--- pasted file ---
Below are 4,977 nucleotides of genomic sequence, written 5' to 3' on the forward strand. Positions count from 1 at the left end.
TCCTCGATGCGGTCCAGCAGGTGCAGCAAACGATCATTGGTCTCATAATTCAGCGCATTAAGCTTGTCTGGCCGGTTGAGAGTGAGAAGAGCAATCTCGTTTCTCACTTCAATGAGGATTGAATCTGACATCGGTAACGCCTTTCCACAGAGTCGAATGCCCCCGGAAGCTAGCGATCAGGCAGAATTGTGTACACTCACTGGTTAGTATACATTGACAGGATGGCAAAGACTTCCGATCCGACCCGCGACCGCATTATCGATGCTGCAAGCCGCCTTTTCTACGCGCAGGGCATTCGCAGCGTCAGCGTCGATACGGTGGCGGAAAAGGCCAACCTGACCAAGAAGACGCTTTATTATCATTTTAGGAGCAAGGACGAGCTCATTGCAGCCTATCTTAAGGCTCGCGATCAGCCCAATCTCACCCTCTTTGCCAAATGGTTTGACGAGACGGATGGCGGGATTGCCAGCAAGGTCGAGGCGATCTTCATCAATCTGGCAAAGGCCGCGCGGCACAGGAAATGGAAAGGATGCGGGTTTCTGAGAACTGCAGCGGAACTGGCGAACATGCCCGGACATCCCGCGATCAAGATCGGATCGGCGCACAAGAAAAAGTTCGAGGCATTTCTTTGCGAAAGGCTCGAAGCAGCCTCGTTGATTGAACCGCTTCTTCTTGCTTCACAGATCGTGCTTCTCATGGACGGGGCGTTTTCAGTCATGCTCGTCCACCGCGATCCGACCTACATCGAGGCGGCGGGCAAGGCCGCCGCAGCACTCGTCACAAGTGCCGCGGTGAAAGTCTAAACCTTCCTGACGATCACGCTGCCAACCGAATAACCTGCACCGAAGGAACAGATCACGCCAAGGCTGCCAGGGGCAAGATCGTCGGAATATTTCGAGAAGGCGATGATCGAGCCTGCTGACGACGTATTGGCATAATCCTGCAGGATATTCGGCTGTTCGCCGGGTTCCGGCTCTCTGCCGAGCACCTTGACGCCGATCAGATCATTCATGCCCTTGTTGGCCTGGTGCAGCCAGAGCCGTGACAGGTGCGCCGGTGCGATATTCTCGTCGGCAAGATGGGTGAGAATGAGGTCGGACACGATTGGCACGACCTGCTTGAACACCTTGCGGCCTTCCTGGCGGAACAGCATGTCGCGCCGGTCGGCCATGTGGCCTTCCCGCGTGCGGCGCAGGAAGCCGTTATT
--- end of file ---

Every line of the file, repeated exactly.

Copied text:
Below are 4,977 nucleotides of genomic sequence, written 5' to 3' on the forward strand. Positions count from 1 at the left end.
TCCTCGATGCGGTCCAGCAGGTGCAGCAAACGATCATTGGTCTCATAATTCAGCGCATTAAGCTTGTCTGGCCGGTTGAGAGTGAGAAGAGCAATCTCGTTTCTCACTTCAATGAGGATTGAATCTGACATCGGTAACGCCTTTCCACAGAGTCGAATGCCCCCGGAAGCTAGCGATCAGGCAGAATTGTGTACACTCACTGGTTAGTATACATTGACAGGATGGCAAAGACTTCCGATCCGACCCGCGACCGCATTATCGATGCTGCAAGCCGCCTTTTCTACGCGCAGGGCATTCGCAGCGTCAGCGTCGATACGGTGGCGGAAAAGGCCAACCTGACCAAGAAGACGCTTTATTATCATTTTAGGAGCAAGGACGAGCTCATTGCAGCCTATCTTAAGGCTCGCGATCAGCCCAATCTCACCCTCTTTGCCAAATGGTTTGACGAGACGGATGGCGGGATTGCCAGCAAGGTCGAGGCGATCTTCATCAATCTGGCAAAGGCCGCGCGGCACAGGAAATGGAAAGGATGCGGGTTTCTGAGAACTGCAGCGGAACTGGCGAACATGCCCGGACATCCCGCGATCAAGATCGGATCGGCGCACAAGAAAAAGTTCGAGGCATTTCTTTGCGAAAGGCTCGAAGCAGCCTCGTTGATTGAACCGCTTCTTCTTGCTTCACAGATCGTGCTTCTCATGGACGGGGCGTTTTCAGTCATGCTCGTCCACCGCGATCCGACCTACATCGAGGCGGCGGGCAAGGCCGCCGCAGCACTCGTCACAAGTGCCGCGGTGAAAGTCTAAACCTTCCTGACGATCACGCTGCCAACCGAATAACCTGCACCGAAGGAACAGATCACGCCAAGGCTGCCAGGGGCAAGATCGTCGGAATATTTCGAGAAGGCGATGATCGAGCCTGCTGACGACGTATTGGCATAATCCTGCAGGATATTCGGCTGTTCGCCGGGTTCCGGCTCTCTGCCGAGCACCTTGACGCCGATCAGATCATTCATGCCCTTGTTGGCCTGGTGCAGCCAGAGCCGTGACAGGTGCGCCGGTGCGATATTCTCGTCGGCAAGATGGGTGAGAATGAGGTCGGACACGATTGGCACGACCTGCTTGAACACCTTGCGGCCTTCCTGGCGGAACAGCATGTCGCGCCGGTCGGCCATGTGGCCTTCCCGCGTGCGGCGCAGGAAGCCGTTATT